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Hay and feed articles

Common Arkansas Hay Varieties

Smooth Brome

Smooth brome does well in average growing conditions. Smooth brome is a tall, soft leafy-stemmed grass that horses find very palatable. It is reasonably easy to cure and makes dark brown-green hay.

Orchard Grass

Orchard grass makes very palatable soft hay that is a bright green in color. It is a leafy plant with few stems. It is does well in the moister areas and is generally used as pasture grass. It combines well with alfalfa and is often grown in a mixture.

Meadow Brome

Meadow Brome is generally used as a pasture grass as it has many basal leaves, few stems and good re-growth capabilities. However, it is often used as a hay grass as it combines well with alfalfa, not being as aggressive as smooth brome. Meadow brome cures into soft medium green leafy hay that horses find very palatable.

Intermediate Wheatgrass

Intermediate wheat grass is a tall growing forage with medium coarse leafy stems. It cures into medium green, dust free hay. It is palatable to horses and when harvested at later maturity PMU operators favor it.


Timothy has long been a favorite hay for horses. It is easily cured into bright lime-green colored hay that is dust free. Itís nutrient content is well suited as a mature horse diet. Stems and leaves are large but soft. Horses find the hay very palatable.

Crested Wheatgrass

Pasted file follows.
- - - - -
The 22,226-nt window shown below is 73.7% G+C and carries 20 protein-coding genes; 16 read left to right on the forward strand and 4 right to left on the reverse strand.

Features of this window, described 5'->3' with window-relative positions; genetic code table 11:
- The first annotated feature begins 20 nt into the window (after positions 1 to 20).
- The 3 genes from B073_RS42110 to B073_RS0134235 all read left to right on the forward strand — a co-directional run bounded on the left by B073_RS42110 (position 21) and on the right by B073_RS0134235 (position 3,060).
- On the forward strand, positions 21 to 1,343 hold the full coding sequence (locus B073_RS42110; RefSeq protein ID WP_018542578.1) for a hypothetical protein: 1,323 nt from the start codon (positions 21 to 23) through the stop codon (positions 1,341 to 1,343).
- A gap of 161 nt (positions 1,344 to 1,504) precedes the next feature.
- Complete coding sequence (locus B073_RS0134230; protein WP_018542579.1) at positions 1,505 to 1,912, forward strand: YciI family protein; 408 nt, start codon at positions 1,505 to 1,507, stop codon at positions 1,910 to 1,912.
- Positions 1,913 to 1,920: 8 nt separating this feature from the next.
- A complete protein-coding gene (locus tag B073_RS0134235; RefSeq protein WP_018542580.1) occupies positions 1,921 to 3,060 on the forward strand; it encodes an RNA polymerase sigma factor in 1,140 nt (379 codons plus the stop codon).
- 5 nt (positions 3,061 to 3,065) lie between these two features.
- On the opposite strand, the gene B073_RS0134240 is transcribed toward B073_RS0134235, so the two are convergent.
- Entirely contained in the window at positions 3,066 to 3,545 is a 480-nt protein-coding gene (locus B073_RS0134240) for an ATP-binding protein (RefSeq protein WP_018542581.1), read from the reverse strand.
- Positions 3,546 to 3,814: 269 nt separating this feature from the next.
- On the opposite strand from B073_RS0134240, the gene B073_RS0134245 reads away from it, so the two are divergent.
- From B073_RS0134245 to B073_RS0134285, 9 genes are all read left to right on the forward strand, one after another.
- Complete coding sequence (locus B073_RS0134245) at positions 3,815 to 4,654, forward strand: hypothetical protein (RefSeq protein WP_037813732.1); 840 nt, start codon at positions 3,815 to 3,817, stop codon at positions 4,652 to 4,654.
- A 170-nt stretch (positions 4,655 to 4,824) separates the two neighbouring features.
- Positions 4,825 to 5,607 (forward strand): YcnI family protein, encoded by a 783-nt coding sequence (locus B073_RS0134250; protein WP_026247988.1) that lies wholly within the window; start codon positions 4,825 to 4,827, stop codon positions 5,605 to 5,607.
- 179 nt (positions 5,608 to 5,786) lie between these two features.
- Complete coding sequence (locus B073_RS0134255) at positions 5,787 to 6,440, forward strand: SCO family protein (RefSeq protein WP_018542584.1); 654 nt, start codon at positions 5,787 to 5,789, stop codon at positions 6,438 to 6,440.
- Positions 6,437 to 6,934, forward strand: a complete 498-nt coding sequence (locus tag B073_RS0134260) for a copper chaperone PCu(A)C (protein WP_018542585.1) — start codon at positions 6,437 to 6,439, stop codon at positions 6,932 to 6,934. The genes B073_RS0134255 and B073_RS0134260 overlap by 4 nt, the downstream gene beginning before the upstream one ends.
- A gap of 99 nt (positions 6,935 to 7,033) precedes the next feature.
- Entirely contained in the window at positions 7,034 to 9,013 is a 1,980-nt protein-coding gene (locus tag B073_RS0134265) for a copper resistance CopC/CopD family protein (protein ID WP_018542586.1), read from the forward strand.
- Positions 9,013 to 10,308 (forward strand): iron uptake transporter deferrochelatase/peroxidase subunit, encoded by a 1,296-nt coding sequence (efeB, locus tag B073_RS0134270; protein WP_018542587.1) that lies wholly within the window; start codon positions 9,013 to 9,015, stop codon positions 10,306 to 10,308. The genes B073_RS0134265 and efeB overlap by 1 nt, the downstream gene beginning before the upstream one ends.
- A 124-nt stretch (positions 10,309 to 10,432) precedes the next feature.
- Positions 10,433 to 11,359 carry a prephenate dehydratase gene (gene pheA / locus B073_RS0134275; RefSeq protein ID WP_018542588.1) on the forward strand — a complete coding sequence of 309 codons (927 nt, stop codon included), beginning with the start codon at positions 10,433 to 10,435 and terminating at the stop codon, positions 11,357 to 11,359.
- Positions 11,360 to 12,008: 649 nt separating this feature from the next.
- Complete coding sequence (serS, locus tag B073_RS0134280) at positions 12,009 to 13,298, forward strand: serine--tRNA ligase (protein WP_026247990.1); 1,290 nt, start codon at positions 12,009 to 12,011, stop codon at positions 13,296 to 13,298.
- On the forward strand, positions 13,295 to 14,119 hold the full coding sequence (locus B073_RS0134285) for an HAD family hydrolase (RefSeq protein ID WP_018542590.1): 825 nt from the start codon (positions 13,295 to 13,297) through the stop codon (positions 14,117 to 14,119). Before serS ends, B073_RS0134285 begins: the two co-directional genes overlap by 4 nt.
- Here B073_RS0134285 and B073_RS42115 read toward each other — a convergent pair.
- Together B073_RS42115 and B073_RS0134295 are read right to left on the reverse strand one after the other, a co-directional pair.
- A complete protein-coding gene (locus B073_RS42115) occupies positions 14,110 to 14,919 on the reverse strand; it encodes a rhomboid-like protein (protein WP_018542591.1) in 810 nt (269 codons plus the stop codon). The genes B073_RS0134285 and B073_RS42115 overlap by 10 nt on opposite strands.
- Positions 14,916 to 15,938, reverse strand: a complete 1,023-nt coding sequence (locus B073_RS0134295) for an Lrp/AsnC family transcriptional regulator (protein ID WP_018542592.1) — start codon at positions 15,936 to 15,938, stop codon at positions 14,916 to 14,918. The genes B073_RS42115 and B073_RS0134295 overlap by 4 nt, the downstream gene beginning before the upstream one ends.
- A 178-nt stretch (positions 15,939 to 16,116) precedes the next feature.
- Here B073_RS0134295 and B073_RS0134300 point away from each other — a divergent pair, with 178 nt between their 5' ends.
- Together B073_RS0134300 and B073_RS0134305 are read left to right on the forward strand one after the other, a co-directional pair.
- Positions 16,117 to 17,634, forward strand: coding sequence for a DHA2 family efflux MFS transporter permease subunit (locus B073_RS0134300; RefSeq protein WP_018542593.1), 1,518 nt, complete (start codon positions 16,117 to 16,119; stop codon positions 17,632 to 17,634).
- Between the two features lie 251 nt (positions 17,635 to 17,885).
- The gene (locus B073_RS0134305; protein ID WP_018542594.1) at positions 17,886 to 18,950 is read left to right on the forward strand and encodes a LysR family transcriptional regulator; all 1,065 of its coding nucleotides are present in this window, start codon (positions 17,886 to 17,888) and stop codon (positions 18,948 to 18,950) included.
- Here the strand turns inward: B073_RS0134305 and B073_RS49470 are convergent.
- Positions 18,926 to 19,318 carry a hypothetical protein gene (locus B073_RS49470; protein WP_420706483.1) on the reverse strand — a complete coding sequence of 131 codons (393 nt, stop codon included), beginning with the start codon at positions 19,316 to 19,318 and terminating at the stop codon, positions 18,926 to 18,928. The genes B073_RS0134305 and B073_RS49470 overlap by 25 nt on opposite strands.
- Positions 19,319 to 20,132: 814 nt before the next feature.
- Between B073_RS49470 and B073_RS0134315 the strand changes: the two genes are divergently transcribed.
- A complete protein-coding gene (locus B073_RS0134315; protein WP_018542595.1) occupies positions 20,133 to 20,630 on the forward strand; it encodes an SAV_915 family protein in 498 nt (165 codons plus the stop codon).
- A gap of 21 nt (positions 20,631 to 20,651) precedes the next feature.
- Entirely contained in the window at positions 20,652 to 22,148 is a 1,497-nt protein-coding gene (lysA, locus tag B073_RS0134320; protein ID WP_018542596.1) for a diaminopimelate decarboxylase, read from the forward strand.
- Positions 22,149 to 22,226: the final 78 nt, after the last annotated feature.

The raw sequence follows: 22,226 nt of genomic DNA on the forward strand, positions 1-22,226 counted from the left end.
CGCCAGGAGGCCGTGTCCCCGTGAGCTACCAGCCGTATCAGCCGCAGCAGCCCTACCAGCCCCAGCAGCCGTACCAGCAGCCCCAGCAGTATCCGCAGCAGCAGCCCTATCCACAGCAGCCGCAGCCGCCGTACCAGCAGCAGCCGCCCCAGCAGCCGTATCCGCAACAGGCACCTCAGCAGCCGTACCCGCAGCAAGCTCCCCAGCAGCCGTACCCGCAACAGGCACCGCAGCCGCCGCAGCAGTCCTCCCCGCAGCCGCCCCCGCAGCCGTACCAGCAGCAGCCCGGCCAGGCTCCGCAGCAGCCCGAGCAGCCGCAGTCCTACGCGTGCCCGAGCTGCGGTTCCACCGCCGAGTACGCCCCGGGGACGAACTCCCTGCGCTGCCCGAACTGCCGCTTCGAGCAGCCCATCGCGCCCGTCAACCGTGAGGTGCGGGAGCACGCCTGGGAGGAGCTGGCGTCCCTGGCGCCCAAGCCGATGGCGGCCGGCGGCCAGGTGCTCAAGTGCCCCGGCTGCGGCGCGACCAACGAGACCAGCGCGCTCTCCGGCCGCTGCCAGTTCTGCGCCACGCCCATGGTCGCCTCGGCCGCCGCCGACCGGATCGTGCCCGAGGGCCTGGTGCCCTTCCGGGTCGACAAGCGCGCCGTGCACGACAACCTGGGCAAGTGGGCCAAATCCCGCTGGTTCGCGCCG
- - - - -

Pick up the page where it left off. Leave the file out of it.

Crested Wheatgrass is a fine stemmed, leafy grass. It is easily cured into medium green colored hay that is dust free. When harvested in early head it is comparable in quality to other grass hays. Harvested after heading the quality declines and makes it a hay favored by PMU (Pregnant Mares Urine) operators. Horses like crested wheatgrass but if harvested at late maturity the stems tend to be stiff and the hay is less palatable.


Alfalfa does well in average growing conditions. Alfalfa is very palatable and horses love it. It is reasonable easy to cure and makes a rich dark green colored hay.

Alfalfa is generally higher in nutrients and energy than grass hay which makes it an ideal choice for horse owners with mares in late gestation, lactation, or growing foals. However, horses with lower nutritional needs may get fat on alfalfa and grass hay may be a better choice.

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